10. Risk Factors for Advanced Progression of Liver Fibrosis • Alcohol consumption • Age at time of infection > 40 years • Male gender • Degree of inflammation and fibrosis on liver biopsy • Coinfection with HIV or HBV • Comorbid disease Chen SL, Int.J.Med.Sci.2006,3

    11. Monitoring of On-therapy Response to PegIFN + RBV EASL Clinical Practice Guidelines. J. of Hepatology vol. 55, 245-264

    12. Goals of Therapy • Eradicate HCV infection • Endpoint of therapy: Sustained virological response (SVR) • Once obtained, SVR usually = cure of infection in >99% of patients • Patients without cirrhosis: SVR is generally associated with resolution of disease • Patients with cirrhosis: Remain at risk of life-threatening complications • particularly, HCC may occur even after eradication of viral infection Ghany et al. AASLD Practice Guidelines. Hepatology 54, No.4, 2011

    13. HCV Treatment • Not treated unless it becomes chronic • Drugs slow or stop the virus from damaging the liver • Peginterferon: Weekly shots • Ribavirin: PO daily • Treatment lasts from 24 to 48 weeks • 48 wks (HCV genotypes 1,4,5 and 6) • 24 wks (HCV genotypes 2 and 3) Has been the standard of care (SOC) 2 major advances: Development of direct-acting antiviral agents (DAA) Ghany et al. AASLD Practice Guidelines. Hepatology 54, No.4, 2011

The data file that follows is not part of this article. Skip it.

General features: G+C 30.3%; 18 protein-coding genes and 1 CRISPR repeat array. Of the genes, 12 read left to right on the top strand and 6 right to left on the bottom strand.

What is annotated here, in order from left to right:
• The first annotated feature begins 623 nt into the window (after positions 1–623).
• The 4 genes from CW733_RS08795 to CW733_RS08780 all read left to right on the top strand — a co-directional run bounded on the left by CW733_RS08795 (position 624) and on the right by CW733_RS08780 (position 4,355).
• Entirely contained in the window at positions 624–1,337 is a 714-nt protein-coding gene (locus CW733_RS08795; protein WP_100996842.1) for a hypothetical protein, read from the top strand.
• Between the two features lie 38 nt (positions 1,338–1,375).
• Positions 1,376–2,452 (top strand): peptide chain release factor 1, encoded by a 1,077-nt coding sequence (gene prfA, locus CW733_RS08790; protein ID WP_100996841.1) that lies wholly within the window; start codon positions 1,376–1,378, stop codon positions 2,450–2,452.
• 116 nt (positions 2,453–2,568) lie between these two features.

14. Protease Inhibitors • Boceprevir (BOC) • Telaprevir (TVR) • HCV nonstructural protein 3/4A (NS3/4A) serine protease inhibitors

    15. Peginterferon EASL Clinical Practice Guidelines. J. of Hepatology vol. 55, 245-264 • 2 pegylated IFN-a molecules: • Pegylated IFN-alfa2a and pegylated IFN-alfa2b • Different pharmacokinetics • Difference in efficacy is still debated • Pegasys: PegIFN alfa-2a • Pegeteron: RBV 200 mg capsules + PegIFN alfa-2b powder for Solution • Victrelis Triple: BOC 200 mg capsules + RBV 200 mg capsules + PegIFN alfa-2b powder

    16. Peginterferon Alfa Side Effects Headache, fatigue, depression, insomnia, dizziness Hair loss Flu like signs Blurry vision, change in thinking clearly Injection site reaction N, V, anorexia, diarrhea Small meals help Anemia, neutropenia, thrombocytopenia EASL Clinical Practice Guidelines. J. of Hepatology vol. 55, 245-264 Victrelis triple product monograph. Merck 2011

    17. How to Manage Side Effects? EASL Clinical Practice Guidelines. J. of Hepatology vol. 55, 245-264

    18. When to Reduce or Stop PegIFN? EASL Clinical Practice Guidelines. J. of Hepatology vol. 55, 245-264

    19. Ribavirin (RBV) EASL Clinical Practice Guidelines. J. of Hepatology vol. 55, 245-264 • Synthetic nucleoside analogue • Recommended dose: 800-1400 mg daily based upon patient weight divided in 2 doses with food (Victrelis Triple monograph) • Dose depends on product used • Risk of teratogenicity contraception required for 6 months beyond treatment

    20. Boceprevir (BOC) • Indication is specifically for adults with CHC genotype 1 with: • Compensated liver disease including cirrhosis • Previously untreated • Who have failed previous IFN and RBV therapy • Regimen: 4-week lead-in PegIFN/RBV, then add boceprevir 800 mg PO TID (ie q7-9hr) with food • Duration of treatment: Depends on HCV-RNA levels at treatment wks 8, 12 and 24 Ghany et al. AASLD Practice Guidelines. Hepatology 54, No.4, 2011